The five categories I’ve identified are listed below with a short description of each and an example of the type of activity you might engage in if your goal was to learn how to draw. Remember that these are broad categories however, and may be applied to any skill or discipline.

Willy Pogany’s Life Drawing Lessons

Academic

When first approaching a subject, the concepts and working methods are all completely new, therefore the first and most basic type of practice is the type which is most widely used in the classroom: Academic practice. This would include all newly introduced or researched information which comes from an authoritative source such as a textbook, tutorial, lecture, or guide.

This type of practice is most helpful right at the beginning of a student’s study. If you find that general knowledge about the way your discipline works is absent, or that parts of the working methods of your skill are hazy or poorly understood, this is the type of practice you should engage in first. However, as soon as a workable understanding of the concepts is obtained Academic practice should be abandoned in favor of a different type to allow the student to internalize what they’ve learned.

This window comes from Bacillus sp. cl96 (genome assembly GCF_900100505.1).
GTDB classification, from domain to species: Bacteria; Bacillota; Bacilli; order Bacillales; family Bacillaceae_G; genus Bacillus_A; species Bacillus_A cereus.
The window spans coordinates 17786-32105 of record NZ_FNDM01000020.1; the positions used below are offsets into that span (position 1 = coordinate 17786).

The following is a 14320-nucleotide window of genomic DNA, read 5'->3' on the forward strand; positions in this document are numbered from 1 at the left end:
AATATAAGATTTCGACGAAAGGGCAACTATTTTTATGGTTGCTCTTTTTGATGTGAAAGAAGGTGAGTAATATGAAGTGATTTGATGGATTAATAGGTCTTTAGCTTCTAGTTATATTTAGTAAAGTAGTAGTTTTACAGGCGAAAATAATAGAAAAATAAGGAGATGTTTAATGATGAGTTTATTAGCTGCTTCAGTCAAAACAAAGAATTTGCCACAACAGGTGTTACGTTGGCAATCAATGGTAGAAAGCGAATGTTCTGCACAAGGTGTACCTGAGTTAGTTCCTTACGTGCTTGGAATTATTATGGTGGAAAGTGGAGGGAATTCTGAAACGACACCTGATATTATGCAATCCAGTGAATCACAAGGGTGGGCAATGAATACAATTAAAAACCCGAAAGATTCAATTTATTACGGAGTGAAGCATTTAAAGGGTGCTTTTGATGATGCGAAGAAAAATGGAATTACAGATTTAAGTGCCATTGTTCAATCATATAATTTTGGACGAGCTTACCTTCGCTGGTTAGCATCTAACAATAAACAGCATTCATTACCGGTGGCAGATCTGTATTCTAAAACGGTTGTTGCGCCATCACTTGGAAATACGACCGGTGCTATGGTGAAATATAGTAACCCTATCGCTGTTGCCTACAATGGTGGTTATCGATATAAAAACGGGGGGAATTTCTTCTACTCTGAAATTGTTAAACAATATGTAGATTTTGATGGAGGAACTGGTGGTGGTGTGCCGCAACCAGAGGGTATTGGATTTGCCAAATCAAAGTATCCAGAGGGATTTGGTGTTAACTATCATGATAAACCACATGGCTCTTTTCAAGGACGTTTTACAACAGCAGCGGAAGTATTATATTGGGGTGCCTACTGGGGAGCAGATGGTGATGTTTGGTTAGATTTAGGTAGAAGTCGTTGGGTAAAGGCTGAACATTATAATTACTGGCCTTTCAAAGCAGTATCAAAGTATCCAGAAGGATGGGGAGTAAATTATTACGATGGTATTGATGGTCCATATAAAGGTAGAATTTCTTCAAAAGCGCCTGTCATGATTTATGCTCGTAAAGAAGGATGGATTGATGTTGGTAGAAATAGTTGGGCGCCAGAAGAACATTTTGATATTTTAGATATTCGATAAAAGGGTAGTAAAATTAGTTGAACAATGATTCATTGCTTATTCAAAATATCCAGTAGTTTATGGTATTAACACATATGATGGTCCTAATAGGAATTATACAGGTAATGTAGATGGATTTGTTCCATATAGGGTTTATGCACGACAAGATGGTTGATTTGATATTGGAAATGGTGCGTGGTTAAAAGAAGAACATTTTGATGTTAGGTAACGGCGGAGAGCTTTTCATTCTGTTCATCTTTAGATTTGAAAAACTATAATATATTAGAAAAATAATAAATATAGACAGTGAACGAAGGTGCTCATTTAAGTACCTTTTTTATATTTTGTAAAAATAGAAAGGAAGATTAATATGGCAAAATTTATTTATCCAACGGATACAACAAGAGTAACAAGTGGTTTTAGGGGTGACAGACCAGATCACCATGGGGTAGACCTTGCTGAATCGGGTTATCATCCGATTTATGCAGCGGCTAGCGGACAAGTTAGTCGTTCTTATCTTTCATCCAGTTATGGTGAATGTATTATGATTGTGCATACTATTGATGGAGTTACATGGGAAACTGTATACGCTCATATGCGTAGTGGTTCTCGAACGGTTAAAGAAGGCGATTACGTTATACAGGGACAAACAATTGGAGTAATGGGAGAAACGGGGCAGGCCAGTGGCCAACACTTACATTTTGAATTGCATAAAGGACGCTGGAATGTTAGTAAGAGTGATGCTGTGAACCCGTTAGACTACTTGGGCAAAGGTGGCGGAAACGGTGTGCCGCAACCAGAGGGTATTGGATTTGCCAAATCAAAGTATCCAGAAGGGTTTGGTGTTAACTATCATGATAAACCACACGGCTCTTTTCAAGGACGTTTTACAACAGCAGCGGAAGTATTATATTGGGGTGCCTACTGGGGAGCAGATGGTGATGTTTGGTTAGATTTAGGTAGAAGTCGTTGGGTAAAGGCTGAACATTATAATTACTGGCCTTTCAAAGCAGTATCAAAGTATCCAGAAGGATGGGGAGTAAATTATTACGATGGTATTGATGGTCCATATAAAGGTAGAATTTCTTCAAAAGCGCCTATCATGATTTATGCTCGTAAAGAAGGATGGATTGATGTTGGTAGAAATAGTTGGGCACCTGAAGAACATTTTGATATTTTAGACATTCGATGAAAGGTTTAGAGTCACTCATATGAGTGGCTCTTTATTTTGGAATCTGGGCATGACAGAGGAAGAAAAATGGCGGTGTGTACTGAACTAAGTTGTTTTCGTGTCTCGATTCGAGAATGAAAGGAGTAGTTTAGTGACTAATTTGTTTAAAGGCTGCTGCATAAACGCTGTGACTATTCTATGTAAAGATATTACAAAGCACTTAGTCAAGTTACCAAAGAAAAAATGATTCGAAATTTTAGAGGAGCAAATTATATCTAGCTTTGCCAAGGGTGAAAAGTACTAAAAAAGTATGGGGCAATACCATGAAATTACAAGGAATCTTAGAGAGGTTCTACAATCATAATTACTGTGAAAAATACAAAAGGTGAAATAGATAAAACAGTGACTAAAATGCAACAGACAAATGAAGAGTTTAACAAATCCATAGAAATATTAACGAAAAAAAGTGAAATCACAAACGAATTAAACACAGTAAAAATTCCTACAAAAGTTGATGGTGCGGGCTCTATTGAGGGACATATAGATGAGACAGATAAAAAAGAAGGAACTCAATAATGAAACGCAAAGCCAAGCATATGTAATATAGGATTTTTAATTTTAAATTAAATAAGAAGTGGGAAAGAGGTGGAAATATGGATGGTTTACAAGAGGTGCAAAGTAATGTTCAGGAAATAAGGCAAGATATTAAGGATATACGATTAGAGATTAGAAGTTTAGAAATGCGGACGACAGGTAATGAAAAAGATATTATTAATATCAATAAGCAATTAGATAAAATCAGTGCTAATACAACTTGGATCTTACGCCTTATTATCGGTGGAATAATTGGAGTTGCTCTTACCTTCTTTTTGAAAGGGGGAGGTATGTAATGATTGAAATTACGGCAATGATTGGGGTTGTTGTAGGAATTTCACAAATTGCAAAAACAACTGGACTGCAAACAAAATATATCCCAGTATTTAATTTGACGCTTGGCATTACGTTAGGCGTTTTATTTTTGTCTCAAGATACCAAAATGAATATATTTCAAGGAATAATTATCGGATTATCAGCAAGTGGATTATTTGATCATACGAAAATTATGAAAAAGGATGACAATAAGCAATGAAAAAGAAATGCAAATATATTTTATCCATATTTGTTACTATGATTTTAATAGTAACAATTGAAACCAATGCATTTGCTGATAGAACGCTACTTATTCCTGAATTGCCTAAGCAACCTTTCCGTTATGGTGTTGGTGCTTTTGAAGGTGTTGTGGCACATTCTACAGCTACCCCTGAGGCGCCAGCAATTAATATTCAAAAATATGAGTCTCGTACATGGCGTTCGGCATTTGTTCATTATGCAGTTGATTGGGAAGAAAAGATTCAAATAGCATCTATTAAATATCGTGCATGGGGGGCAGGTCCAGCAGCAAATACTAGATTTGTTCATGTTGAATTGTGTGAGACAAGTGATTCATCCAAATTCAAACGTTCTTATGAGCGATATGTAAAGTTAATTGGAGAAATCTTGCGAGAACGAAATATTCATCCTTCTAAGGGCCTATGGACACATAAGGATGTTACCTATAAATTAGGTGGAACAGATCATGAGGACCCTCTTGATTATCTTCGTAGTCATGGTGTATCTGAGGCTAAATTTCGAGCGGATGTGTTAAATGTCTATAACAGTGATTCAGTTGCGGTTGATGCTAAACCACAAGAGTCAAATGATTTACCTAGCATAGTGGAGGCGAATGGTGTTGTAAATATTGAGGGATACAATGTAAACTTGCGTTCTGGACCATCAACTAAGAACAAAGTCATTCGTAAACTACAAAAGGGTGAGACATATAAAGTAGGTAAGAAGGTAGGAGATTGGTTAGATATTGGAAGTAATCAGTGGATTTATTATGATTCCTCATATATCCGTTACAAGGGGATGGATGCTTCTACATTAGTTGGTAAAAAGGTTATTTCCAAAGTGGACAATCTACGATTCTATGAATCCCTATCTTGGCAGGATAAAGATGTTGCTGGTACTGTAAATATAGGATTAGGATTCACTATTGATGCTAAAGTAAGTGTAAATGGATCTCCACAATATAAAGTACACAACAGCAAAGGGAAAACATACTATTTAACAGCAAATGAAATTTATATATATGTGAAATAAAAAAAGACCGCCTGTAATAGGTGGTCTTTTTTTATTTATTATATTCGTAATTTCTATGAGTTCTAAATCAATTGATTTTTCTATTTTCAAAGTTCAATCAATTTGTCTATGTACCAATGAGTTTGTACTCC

In drawing this would be the equivalent of learning body proportions and anatomy. These are very critical and useful areas of study, but if that’s all you practice, your work can only ever look like a textbook illustration.

Public Sketching – Gordon Grant

Drilling

In order to become a confident and skillful practitioner, a student must commit to hours of practical application. In sports all minute aspects of the game are drilled endlessly until each action becomes as natural as breathing. In music, scales and rhythm exercises are used as warm-ups even by highly accomplished musicians so that they become second nature. Drilling is any task which you already know how to do, and can perform repeatedly in small rapid bursts.